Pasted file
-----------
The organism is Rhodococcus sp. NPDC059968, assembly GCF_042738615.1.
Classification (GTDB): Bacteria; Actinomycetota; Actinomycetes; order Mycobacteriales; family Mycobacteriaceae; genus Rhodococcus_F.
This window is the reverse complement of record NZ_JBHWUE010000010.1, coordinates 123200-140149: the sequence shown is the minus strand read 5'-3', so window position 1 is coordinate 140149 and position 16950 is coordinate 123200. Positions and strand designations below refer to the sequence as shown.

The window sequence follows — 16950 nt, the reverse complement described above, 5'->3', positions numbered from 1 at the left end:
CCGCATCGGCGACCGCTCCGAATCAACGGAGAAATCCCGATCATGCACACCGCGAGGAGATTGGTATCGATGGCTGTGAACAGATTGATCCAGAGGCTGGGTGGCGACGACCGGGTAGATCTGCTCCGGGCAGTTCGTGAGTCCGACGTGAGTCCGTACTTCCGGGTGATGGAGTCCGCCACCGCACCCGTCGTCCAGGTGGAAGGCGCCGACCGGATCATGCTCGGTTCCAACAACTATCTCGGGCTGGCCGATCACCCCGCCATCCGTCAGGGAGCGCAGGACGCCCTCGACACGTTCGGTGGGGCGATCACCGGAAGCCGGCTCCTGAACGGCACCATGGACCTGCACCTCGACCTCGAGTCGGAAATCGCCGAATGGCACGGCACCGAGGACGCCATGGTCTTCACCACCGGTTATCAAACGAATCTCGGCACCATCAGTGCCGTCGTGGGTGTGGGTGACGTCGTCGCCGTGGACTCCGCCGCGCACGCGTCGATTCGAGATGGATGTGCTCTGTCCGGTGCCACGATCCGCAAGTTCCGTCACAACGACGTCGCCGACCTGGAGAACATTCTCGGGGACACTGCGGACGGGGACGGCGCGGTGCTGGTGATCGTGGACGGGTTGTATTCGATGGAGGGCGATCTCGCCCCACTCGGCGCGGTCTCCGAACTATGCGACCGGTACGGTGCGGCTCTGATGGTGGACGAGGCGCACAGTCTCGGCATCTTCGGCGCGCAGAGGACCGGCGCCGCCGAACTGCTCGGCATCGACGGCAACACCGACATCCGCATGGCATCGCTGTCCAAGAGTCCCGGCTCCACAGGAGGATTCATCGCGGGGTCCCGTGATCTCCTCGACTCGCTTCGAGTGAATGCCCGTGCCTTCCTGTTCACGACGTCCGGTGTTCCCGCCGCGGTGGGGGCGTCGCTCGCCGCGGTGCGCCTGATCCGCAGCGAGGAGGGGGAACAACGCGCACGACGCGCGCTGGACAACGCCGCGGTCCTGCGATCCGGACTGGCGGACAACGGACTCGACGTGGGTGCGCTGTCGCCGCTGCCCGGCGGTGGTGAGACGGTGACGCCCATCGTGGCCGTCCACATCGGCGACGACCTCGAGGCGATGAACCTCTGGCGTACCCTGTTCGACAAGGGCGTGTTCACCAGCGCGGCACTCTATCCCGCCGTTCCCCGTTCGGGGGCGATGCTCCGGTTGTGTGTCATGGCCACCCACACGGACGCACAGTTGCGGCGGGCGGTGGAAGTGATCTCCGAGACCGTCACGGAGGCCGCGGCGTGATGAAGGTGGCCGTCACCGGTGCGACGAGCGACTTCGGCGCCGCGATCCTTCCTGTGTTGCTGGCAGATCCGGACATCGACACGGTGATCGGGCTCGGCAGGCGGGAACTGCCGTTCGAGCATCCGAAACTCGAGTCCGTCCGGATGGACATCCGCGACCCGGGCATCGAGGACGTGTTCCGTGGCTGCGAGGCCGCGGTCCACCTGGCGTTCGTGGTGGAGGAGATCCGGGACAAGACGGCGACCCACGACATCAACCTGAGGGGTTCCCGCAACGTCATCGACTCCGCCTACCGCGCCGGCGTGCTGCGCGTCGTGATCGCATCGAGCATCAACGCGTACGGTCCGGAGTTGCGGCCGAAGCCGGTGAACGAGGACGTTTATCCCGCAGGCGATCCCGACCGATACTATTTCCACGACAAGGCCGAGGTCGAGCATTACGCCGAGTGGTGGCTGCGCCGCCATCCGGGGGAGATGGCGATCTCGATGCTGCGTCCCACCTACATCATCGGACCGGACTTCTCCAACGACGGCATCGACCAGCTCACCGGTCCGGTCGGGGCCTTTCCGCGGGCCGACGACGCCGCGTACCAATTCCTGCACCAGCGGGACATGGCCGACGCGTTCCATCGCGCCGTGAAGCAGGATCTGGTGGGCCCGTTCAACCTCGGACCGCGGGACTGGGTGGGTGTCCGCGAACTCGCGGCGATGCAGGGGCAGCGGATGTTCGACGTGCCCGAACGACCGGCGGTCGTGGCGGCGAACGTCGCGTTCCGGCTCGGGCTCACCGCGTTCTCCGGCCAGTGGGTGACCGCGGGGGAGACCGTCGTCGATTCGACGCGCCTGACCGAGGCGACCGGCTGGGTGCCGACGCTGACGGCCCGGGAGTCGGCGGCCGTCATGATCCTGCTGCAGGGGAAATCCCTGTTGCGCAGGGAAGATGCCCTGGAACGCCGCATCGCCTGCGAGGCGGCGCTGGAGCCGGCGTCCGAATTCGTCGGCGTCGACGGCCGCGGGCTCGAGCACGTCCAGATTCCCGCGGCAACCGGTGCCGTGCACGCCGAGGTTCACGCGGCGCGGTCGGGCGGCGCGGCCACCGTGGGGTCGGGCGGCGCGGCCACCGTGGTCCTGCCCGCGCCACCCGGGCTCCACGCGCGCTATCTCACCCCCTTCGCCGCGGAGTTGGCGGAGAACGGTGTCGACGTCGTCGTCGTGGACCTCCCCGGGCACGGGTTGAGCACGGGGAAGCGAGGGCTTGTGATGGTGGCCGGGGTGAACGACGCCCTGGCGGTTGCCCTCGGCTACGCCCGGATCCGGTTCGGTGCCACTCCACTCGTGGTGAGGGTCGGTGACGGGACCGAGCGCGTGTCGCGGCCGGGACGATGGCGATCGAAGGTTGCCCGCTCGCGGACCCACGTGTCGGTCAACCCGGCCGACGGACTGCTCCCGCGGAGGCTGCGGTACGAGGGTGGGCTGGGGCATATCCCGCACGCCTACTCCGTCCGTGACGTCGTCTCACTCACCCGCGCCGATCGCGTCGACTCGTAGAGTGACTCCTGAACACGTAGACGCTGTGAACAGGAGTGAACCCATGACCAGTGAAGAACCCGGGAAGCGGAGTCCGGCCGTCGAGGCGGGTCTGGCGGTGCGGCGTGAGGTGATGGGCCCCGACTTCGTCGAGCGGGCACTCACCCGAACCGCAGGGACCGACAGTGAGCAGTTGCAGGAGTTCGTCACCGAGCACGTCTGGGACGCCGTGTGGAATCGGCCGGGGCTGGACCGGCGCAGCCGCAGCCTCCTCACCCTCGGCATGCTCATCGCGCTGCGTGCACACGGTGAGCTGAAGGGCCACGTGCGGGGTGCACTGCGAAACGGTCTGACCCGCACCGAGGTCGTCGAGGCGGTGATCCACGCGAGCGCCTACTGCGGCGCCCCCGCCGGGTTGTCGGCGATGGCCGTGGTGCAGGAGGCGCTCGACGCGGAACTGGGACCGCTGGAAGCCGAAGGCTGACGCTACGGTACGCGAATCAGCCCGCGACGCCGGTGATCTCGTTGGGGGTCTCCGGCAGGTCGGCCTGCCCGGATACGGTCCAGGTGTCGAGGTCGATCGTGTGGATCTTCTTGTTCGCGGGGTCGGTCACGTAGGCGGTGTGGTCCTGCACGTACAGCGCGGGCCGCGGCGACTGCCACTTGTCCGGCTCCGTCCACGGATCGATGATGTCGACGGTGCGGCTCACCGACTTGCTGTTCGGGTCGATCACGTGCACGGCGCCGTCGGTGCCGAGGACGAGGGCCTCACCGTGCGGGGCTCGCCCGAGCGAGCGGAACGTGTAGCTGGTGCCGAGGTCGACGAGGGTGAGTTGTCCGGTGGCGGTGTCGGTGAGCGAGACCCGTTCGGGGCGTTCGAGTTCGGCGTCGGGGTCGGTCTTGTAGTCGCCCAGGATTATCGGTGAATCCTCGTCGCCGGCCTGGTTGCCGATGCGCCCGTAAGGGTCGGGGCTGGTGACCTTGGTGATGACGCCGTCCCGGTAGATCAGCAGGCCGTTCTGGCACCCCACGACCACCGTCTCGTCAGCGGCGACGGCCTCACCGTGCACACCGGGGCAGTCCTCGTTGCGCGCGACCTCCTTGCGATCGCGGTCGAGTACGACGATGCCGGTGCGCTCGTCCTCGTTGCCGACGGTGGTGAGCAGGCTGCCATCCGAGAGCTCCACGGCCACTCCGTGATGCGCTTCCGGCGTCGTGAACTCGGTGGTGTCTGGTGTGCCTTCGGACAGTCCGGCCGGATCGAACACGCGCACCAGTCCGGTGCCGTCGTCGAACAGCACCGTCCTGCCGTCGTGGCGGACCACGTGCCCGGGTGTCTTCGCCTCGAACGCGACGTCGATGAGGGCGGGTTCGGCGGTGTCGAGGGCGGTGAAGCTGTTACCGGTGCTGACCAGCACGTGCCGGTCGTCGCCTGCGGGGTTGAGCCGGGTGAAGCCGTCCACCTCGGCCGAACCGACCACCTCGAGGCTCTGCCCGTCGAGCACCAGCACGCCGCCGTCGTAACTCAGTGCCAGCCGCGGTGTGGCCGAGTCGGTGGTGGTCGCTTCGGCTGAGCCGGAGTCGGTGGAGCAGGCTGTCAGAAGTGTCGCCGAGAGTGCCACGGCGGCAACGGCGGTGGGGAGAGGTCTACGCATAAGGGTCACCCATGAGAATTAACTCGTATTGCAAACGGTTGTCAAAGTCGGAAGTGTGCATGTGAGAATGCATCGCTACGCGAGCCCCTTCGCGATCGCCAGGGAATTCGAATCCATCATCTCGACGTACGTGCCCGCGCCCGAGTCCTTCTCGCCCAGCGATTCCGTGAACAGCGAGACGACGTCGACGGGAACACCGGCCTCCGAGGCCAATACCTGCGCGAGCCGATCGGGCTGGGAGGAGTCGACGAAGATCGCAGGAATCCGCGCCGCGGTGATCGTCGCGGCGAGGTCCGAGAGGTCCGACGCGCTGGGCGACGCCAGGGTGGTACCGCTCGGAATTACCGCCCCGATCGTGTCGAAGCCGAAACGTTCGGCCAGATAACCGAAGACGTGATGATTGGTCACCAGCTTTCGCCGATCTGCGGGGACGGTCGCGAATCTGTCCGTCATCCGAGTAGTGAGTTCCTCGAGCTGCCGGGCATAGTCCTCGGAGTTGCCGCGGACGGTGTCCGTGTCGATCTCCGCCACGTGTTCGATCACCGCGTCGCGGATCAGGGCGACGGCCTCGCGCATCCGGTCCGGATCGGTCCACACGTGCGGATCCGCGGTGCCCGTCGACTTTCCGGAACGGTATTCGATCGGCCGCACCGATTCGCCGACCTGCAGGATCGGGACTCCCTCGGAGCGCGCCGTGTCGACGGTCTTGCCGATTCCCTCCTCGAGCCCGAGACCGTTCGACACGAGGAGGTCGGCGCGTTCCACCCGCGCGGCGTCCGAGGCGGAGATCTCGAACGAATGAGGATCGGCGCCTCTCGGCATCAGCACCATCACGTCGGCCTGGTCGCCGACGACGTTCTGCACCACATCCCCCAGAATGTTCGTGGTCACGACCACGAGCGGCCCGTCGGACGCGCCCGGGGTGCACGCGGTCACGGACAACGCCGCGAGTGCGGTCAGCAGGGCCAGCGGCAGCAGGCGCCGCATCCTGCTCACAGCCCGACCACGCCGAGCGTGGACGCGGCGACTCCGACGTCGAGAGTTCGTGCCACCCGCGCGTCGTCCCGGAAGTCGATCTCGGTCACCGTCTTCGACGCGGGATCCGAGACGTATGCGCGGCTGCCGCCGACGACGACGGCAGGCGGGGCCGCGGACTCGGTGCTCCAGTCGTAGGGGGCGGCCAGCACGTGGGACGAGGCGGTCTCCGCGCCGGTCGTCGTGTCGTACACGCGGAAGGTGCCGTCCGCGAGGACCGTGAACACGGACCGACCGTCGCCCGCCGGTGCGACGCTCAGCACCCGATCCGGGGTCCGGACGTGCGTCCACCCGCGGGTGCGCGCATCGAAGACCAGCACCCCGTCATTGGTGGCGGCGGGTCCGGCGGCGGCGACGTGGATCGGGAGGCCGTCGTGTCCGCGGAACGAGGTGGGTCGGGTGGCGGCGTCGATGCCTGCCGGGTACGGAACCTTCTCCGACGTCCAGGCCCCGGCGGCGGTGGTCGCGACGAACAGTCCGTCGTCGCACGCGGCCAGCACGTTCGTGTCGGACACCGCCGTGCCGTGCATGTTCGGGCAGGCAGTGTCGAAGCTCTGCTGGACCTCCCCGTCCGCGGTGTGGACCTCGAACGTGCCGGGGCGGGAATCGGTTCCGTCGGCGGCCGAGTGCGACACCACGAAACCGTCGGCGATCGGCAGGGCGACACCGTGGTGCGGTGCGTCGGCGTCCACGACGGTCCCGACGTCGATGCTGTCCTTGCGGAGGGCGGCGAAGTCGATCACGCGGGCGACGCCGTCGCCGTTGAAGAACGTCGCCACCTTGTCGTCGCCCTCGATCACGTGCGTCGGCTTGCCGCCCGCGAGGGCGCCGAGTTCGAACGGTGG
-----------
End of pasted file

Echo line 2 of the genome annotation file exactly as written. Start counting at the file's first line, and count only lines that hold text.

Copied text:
Classification (GTDB): Bacteria; Actinomycetota; Actinomycetes; order Mycobacteriales; family Mycobacteriaceae; genus Rhodococcus_F.